Quest to protect endangered seahorse

27 Sep 2023
White's seahorse
A photograph of White's seahorse (Hippocampus whitei) captured in NSW. Credit: Rowan Carew

A University of Queensland and Sea World Foundation research collaboration hopes to better understand and protect the endangered White’s seahorse (Hippocampus whitei).

The White’s Seahorse is a long-snouted, colour-changing, 16-centimetre-long seahorse.

UQ PhD candidate Rowan Carew said their population has been dwindling dramatically in recent years.

“Recent data from New South Wales have shown a White’s seahorse population decline of about 90 per cent in just six years,” Ms Carew said.

“And, in June this year, the seahorse was unfortunately added to Queensland’s endangered list.

“This frighteningly stark decline has been linked to a loss of critical habitat, the soft coral Dendronephthya australis.

“The loss of this form of soft coral, as well as seagrass bedding, could existentially challenge this species, but it’s sadly occurring more and more thanks to a changing climate and human disturbance.

“Seahorses are incredibly sensitive creatures, with highly selective habitat choices and limited ability to move, so they’re very susceptible to these disturbances.

“So, with this hands-on data collection project, we’re hoping to find out just how these last White’s seahorse populations can best survive and thrive.”

The project will involve conducting many surveys in multiple locations, including Moreton Bay, to get an estimate of the population size, distribution, and habitat preferences of the endangered species.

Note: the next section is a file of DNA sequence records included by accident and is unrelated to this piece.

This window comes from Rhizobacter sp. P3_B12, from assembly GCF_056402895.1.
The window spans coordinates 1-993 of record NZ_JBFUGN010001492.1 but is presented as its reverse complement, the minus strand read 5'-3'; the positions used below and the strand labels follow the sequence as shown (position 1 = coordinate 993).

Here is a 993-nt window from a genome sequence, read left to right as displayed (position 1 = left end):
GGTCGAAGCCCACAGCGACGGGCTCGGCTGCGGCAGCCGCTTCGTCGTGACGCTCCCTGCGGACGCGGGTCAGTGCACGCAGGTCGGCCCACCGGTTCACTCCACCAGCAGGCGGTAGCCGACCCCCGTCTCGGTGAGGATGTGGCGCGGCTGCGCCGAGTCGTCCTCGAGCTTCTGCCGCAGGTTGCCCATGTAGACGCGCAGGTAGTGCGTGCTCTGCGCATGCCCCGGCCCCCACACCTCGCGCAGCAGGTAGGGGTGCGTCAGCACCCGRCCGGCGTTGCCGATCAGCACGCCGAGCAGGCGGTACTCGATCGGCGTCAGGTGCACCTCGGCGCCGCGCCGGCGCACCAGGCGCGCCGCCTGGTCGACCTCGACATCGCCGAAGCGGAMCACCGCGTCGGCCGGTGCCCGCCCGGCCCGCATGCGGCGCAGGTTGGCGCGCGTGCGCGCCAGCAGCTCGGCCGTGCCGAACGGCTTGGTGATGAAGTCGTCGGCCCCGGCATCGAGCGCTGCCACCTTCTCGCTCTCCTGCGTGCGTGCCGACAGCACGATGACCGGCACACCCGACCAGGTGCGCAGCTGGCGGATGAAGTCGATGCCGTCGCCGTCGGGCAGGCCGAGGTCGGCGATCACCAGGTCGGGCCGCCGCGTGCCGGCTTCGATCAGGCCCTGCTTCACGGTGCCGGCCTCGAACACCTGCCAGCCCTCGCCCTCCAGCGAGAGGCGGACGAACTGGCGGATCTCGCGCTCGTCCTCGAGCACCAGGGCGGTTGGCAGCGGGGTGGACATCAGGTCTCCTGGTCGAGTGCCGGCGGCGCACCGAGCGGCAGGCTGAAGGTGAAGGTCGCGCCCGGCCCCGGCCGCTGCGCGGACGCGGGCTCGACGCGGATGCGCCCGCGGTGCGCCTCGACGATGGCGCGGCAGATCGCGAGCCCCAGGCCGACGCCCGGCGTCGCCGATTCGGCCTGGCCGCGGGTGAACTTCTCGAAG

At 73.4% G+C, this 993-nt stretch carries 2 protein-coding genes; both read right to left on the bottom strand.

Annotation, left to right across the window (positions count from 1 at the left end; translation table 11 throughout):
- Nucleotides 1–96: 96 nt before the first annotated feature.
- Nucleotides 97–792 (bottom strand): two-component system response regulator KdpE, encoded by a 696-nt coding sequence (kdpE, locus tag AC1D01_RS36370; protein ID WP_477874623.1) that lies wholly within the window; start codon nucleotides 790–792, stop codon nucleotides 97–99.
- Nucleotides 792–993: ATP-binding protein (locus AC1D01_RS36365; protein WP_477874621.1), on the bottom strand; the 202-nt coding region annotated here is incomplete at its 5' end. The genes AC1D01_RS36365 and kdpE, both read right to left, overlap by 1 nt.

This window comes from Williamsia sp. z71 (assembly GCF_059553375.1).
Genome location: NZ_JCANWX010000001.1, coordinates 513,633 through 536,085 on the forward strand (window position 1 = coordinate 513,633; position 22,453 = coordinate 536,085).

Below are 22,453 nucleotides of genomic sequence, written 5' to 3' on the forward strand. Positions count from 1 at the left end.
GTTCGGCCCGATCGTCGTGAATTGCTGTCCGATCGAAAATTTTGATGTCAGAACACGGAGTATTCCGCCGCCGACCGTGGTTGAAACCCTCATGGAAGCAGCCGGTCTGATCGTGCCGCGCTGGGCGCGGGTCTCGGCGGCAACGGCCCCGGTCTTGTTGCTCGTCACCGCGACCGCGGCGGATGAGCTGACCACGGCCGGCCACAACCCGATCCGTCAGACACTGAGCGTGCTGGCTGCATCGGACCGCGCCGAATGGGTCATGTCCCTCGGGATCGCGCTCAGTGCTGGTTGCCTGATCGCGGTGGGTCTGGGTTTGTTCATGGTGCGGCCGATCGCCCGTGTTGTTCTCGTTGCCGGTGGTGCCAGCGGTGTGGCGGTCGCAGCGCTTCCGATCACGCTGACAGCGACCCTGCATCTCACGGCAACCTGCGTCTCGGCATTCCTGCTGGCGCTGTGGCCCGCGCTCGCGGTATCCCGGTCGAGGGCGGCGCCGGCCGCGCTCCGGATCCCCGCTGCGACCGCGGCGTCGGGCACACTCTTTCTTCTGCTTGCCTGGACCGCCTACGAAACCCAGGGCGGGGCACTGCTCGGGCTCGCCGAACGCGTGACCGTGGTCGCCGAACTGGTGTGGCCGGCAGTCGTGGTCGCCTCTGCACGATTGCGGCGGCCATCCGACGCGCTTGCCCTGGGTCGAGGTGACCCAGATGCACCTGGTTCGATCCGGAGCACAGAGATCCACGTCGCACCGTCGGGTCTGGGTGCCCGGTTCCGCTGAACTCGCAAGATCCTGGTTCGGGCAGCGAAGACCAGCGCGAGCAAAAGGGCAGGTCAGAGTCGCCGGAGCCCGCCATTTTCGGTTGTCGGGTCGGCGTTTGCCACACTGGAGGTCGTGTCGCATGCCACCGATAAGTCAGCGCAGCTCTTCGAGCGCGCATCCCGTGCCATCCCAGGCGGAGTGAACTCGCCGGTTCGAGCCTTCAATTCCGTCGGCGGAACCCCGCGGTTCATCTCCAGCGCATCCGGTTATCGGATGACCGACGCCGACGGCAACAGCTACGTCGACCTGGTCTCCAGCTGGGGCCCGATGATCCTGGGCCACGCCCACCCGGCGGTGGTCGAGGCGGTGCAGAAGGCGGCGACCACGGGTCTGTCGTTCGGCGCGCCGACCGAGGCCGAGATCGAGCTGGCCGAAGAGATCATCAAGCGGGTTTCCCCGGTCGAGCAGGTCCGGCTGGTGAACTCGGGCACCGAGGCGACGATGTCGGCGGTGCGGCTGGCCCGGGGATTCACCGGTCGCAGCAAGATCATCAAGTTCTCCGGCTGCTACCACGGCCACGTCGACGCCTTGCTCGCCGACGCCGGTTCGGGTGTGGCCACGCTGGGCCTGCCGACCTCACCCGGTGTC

Most scientific research on the species has been conducted in New South Wales, meaning comprehensive data from Queensland is much needed.

Tissue collection and sequencing for population genetics will also be conducted to determine the relatedness between Queensland and New South Wales populations.

Potential future work could involve habitat restoration, breed-and-release programs, and development of artificial structures for Queensland seahorses.

UQ’s Associate Professor Karen Cheney, Ms Carew’s supervisor on the project, said that protecting the species was critical, and that it was more unique than most.

Hippocampus whitei is endemic to Australia, meaning it is not found anywhere else in the world,” she said.

“These seahorses have an incredible ability to change their body colouration, based on both their mood and what environment they are living in for camouflage.

“While this ecological research is moving forward, my research team, the Marine Sensory Ecology Group, will also be studying how and what they see, as they’re visually guided predators and have a highly specialised visual system.

“This aspect of their behaviour is being investigated further by another UQ PhD student, Stephanie Heyworth.

“As they use their vision for many aspects of their day-to day life, we’re hoping to use their visual system to understand more about their ecology and inform future conservation work.”

UQ would like to thank its partner Sea World Foundation for their support to this project, providing staff time and boat use to conduct surveys.

Media: Rowan Carew,, +61 467 240 938; A/Prof. Karen Cheney,, + 61 410 126 716; Faculty of Science Media,, +61 438 162 687.